While much of the Western World is acquainted with the Ancient practice of Yoga, few know of its deep connection to Ayurveda, the science of life. Rooted in the laws of nature, Ayurveda is the healing branch of yoga and the 5000-year-old medicine of holistic being. The science of Ayurveda draws wisdom from the elements of Earth, Water, Fire, Air and Ether. Believe it or not, the qualities of these elements appear in a yoga practice. Each asana pose carries an energetic remedy. Understanding how to use the elements in your asana yoga practice will help you bring balance and harmony within.
First, let’s understand Ayurveda…
Each person comes into this life as a unique mixture of constitutional elements – Earth, Water, Fire, Air and Ether. These elements comprise what is referred to as the three Doshas: Vata (Air and Ether), Pitta (Fire and Water) and Kapha (Water and Earth). Every person is born with a natural constitution known as his or her Prakriti. Your Prakriti is a composition of these three doshas, usually with one or two being the dominant. Throughout the ebb and flow of life, we experience both physical and emotional events that affect the natural balance of the doshas. Often after such experiences, we are left feeling stressed, disconnected, and depleted with low Ojas, our immune boosting life force. Ayurveda empowers the individual to identify the doshas that are vitiated or out of balance, and helps to define a road map back to one’s natural state of being. Through this self-healing medicine, we are able to examine our lifestyles and daily routines integrating an array of practices that bring emotional, physical and mental harmony back into our lives. Yoga is one of these practices that, with the insight of Ayurveda, can help bring balance.
How do Ayurveda & Yoga play together?
In classical yoga, we have come to understand that moving through a sequence of asana poses and prayama breathing exercises can help direct the flow of energy in the body. These practices help release blockages that may be the cause of physical and emotional turbulence.
Each asana has specific elemental qualities that move the Prana life force through the Nadi channels and Chakra energy centers of the body. Some poses are uplifting and ascending, while others are grounding and descending. Some build heat, while others cool. A teacher may guide you to Utkatasana Chair Pose and suddenly you notice fire and heat building in the body. A few breaths later you may find yourself in Child’s pose, soaking in nourishment of the Earth, feeling grounded and supported. Perhaps you are balancing in Dancer’s Pose and soon notice the energy directing upward as you lift your leg higher, opening your heart and elevating the Air and Ether in the body. In fact, even choosing where you set your drishti gaze can affect the elements within. Focusing a drishti towards the Earth will yield more grounding and stability while moving your drishti towards the sky will inspire the mobility and spaciousness of Air and Ether. Each pose lends itself to a digestive fire within the body that facilitates the flow of energy, allowing you to ultimately find balance and healing.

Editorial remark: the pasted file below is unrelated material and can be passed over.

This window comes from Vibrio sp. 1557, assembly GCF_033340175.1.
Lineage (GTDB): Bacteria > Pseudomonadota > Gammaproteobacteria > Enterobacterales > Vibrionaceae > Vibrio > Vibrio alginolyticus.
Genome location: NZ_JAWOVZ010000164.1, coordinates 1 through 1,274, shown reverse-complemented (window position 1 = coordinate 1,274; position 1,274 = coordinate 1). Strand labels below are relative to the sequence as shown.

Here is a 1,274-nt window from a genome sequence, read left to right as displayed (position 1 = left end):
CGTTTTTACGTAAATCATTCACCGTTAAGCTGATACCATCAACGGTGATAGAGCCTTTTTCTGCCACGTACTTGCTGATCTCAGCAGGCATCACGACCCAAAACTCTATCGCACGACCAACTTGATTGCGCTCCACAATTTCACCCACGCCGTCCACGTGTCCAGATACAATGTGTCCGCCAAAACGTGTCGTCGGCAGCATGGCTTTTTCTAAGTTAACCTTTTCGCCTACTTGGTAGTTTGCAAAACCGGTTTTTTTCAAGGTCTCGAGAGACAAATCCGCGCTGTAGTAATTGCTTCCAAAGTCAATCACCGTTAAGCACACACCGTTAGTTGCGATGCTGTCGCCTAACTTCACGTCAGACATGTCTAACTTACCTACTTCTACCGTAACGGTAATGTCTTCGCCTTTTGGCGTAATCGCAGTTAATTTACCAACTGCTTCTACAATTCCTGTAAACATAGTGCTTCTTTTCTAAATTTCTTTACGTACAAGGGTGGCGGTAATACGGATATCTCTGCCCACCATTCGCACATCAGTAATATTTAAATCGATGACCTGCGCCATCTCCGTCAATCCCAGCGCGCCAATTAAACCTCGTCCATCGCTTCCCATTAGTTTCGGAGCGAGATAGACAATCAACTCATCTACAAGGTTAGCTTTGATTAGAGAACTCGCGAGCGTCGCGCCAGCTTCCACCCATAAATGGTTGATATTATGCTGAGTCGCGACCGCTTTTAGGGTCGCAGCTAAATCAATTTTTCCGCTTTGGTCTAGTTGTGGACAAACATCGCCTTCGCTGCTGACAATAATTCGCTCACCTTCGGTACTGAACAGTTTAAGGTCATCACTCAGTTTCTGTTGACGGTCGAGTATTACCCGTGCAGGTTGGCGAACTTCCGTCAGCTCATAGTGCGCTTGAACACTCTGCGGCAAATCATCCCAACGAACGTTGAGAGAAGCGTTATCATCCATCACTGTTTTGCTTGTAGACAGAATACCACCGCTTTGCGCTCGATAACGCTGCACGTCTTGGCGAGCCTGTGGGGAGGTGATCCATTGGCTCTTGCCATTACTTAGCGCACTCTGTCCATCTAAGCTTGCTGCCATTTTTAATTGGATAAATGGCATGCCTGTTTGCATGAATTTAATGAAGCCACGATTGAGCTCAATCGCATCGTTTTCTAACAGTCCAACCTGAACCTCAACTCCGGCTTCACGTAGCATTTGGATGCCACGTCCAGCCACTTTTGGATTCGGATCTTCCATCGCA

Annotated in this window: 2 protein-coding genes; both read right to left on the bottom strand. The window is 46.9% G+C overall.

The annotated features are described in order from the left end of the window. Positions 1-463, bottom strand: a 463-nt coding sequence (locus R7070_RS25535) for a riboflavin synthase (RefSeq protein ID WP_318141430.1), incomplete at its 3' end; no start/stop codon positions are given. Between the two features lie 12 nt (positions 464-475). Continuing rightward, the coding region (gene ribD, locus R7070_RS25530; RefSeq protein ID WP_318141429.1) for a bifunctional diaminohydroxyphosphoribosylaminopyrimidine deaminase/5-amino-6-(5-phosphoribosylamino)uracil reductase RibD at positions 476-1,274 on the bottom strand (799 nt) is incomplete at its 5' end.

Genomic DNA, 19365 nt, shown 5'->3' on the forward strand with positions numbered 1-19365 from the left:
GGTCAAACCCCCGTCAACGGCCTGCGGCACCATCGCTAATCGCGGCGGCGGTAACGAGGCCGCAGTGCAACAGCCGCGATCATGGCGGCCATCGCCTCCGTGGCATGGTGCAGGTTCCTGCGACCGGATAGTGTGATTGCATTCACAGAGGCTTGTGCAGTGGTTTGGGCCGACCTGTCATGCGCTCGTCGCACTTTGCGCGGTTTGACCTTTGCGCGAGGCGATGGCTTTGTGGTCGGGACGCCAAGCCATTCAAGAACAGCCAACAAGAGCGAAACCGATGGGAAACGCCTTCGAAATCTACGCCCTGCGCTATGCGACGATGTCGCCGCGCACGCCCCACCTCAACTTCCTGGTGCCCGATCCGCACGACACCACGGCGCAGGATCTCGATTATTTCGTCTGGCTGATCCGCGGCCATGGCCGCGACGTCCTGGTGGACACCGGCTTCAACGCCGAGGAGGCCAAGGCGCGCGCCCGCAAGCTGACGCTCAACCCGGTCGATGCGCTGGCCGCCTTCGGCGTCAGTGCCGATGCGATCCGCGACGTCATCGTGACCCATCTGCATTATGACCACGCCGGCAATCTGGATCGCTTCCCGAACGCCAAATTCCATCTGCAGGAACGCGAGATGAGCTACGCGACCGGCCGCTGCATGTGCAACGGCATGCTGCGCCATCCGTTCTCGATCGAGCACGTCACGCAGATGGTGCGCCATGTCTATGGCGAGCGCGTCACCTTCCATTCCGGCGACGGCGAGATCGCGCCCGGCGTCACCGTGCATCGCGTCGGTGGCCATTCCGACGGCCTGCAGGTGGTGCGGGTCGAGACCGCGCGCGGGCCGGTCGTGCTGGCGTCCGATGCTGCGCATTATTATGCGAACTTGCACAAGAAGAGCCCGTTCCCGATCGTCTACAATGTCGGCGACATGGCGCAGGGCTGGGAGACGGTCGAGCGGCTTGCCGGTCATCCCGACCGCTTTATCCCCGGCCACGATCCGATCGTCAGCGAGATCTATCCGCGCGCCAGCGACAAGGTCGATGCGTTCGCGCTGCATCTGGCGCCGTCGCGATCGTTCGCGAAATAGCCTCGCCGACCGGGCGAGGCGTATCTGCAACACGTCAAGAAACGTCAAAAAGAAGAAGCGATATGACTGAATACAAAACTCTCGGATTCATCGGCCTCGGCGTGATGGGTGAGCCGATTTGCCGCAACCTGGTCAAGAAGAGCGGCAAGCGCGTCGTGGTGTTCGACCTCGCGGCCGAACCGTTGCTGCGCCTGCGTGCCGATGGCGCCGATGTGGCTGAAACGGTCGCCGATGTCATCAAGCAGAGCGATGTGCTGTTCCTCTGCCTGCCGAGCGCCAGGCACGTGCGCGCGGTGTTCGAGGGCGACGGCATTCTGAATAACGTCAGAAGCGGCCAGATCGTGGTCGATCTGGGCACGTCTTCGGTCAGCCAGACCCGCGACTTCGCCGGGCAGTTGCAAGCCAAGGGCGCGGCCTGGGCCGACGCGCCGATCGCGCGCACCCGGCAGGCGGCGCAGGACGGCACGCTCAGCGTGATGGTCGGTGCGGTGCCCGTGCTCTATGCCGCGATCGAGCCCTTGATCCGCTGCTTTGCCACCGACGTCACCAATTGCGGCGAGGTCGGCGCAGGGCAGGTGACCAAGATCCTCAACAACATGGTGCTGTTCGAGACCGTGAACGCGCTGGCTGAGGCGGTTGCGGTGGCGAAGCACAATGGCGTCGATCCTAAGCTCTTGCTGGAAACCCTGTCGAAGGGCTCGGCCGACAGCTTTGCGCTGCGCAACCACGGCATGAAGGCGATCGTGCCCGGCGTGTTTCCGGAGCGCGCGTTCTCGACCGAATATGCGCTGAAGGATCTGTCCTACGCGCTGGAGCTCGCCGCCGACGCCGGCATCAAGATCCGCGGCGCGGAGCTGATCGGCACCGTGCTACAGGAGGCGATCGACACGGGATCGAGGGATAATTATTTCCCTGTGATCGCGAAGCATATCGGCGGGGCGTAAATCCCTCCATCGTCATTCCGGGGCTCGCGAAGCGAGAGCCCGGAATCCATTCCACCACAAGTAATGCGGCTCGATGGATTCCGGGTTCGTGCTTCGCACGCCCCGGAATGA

A Yoga Sequence for Healing
We now understand that Ayurveda helps us balance our doshas and align with our natural constitution. We also know that yoga asanas contain qualities that help direct the flow of energy and elevate specific elements in our bodies. Here is where the magic begins…
Once you determine your imbalance, you can create a yoga sequence that will pacify your vitiated dosha. Your sequence can increase specific elements and qualities in the body that will instill peace. It is when you combine the knowledge of Ayurveda with the practices of yoga together, that one can use the two as a therapy and healing modality to bring harmony to the body, mind and soul.
One of the most common imbalances that people experience is that of Vata. This is because Vata – being associated with movement – is usually the first dosha to be affected. In our fast-paced, ever-changing society it is easy to find constantly ourselves on the go. There comes a point when this constant movement becomes too much, and we find that we’re triggered into stress and depletion. When this happens, we can heal ourselves with a yoga practice that brings us back down to Earth, metaphorically and energetically. We can use asanas that elevate water and earth elements in the body. These are poses that are close to the ground, tonifying, supportive – poses that direct the energy towards our feet. This can be challenging for many people – because the law of nature suggests that we are inclined to keep moving at the current pace. Think here of Newton’s first law – an object in motion will stay in motion, an object in rest will stay at rest. If you are constantly moving, your inclination will be to travel through a yoga sequence that is intense and ever-changing. The challenge comes when you recognize that you will actually benefit from slowing down, shifting gears and adapting to a slower practice. A similar challenge can be said for someone experiencing a Kapha imbalance. These folks tend to feel sluggish, inert, essentially glued to the couch. The prospect of mobilizing seems far-fetched. But when they arrive at the mat and flow through a purifying sequence, one that invites movement, perhaps incorporates inversions and creates uplifting energy in the body, that person inevitably feels much better and balanced. This is the magic of Ayurveda and Yoga.
To learn more about your natural constitution, perhaps consult an Ayurvedic Counselor who can better help you understand your Prakriti. If you are seeking guidance on how to develop a Yoga sequence to best pacify your unique imbalance, you can meet with an Ayurvedic Yoga Therapist who can advise, educate and teach you the best practices for your imbalance.
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